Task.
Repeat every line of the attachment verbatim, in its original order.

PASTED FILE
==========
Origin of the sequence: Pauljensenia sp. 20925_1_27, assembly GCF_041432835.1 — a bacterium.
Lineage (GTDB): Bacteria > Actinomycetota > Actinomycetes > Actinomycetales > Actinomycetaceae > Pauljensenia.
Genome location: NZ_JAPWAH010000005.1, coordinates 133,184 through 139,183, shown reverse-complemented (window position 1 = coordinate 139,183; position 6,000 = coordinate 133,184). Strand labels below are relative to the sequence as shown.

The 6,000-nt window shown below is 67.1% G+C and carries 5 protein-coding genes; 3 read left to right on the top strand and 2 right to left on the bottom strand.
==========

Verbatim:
Origin of the sequence: Pauljensenia sp. 20925_1_27, assembly GCF_041432835.1 — a bacterium.
Lineage (GTDB): Bacteria > Actinomycetota > Actinomycetes > Actinomycetales > Actinomycetaceae > Pauljensenia.
Genome location: NZ_JAPWAH010000005.1, coordinates 133,184 through 139,183, shown reverse-complemented (window position 1 = coordinate 139,183; position 6,000 = coordinate 133,184). Strand labels below are relative to the sequence as shown.

The 6,000-nt window shown below is 67.1% G+C and carries 5 protein-coding genes; 3 read left to right on the top strand and 2 right to left on the bottom strand.